100 Fascinating Facts About Westchester County



(page 7 of 10)

61. In 1912, Edwin Armstrong, an inquisitive college student from Yonkers, invented FM radio. His close friend C. R. Runyon later logged the first FM broadcast from his home at 544 North Broadway in Yonkers.

62. Almost 45 percent of Westchester residents older than 25 hold at least a bachelor’s degree, while 22 percent have a graduate or professional degree. All New York City counties outside of Manhattan fall below 30 percent of the population having a bachelor’s. Manhattan, though, beats us, with almost 58 percent of the 25-and-older population holding one.

63. A Dominican nun named Mother Mary Alphonsa founded the first Rosary Hill Home for patients with terminal cancer in 1901. Mother Mary, who was born Rose Hawthorne Lathrop, was the daughter of American novelist Nathaniel Hawthorne. When she opened a second home in a town called Unionville in 1903, the town was renamed Hawthorne in her honor.

64. New Rochelle, not surprisingly, has a French connection. La Rochelle, a port city in eastern France, is the “sister” to our own Sound-side jewel. French Huguenots fleeing La Rochelle in 1688 came to New York and founded the new Rochelle, and the two cities have had an official relationship of good will—including business and tourist exchange—since 1910.

65. Beatle wives Linda McCartney and Yoko Ono (who emigrated from Japan) lived in Scarsdale; McCartney attended Scarsdale High and  both women attended Sarah Lawrence College.

66. Believe it or not, Robert Ripley, creator of Ripley’s Believe It or Not, lived in Mamaroneck. He owned a 28-room house on an island just off Taylor’s Lane in Rye Neck, and the house was the location of extravagant parties, attracting many stars of the era, including Babe Ruth.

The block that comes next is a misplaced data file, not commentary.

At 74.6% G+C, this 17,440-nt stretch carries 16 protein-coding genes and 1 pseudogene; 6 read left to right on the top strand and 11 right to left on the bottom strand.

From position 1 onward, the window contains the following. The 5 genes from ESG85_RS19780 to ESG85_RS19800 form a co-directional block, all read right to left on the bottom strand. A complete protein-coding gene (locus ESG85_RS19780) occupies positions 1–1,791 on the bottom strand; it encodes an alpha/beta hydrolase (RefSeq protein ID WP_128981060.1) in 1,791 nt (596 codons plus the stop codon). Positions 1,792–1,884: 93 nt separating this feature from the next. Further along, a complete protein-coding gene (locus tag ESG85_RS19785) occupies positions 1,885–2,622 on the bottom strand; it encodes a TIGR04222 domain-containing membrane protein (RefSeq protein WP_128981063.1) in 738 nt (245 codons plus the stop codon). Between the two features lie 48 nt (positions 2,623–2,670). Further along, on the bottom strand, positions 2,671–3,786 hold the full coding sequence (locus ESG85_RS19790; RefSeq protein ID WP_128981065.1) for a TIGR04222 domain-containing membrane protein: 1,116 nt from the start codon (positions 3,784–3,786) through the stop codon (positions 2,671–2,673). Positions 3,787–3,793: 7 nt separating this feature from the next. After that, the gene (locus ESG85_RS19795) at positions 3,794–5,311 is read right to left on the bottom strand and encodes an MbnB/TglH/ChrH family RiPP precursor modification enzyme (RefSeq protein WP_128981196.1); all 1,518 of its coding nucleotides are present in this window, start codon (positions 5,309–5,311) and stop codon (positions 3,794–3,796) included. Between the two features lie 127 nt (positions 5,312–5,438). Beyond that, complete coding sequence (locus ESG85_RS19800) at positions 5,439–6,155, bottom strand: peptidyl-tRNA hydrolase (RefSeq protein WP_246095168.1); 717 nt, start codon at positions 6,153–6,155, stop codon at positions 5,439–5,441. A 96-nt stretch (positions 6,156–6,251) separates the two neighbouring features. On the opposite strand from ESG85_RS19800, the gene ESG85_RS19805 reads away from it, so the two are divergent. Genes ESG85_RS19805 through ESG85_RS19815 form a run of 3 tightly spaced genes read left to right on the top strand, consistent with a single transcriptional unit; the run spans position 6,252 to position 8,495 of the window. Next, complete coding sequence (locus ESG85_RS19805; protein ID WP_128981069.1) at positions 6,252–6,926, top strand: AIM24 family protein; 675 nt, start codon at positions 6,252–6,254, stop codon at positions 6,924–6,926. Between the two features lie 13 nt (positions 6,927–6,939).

67. Nelson Rockefeller lived at Kykuit, the family’s ancestral home in Pocantico Hills, for 16 years and brought works by Giacometti, Calder, Picasso, Noguchi, and Nadelman, among others, to its now-legendary sculpture garden. The former New York governor and eponym of the Rockefeller Republicans served as Gerald Ford’s vice president.

68. According to Eastchester’s website, when a yellow fever epidemic forced President John Adams to leave the then-capital of Philadelphia in 1797, “His Rotundity” (and you thought the press was less cruel and partisan in the past!) took up residence in the home of his daughter, who lived a short distance from St. Paul’s Church, today on Route 22 in Mount Vernon.

Photo courtesy of Library of Congress

69. The first president to spend time in Westchester was…the first president. Before his rout at the Battle of White Plains in 1776, Washington stayed at the Elijah Miller House, which still stands on Virginia Road in North White Plains.

70. Meanwhile, toward the end of the Revolutionary War, with the British still controlling Tory Manhattan, Washington’s troops were stationed in Dobbs Ferry (which is named for the 18th-century Hudson River ferry service that ran there). The Continental Army set out from there to the Battle of Yorktown in Virginia and victory in the War.

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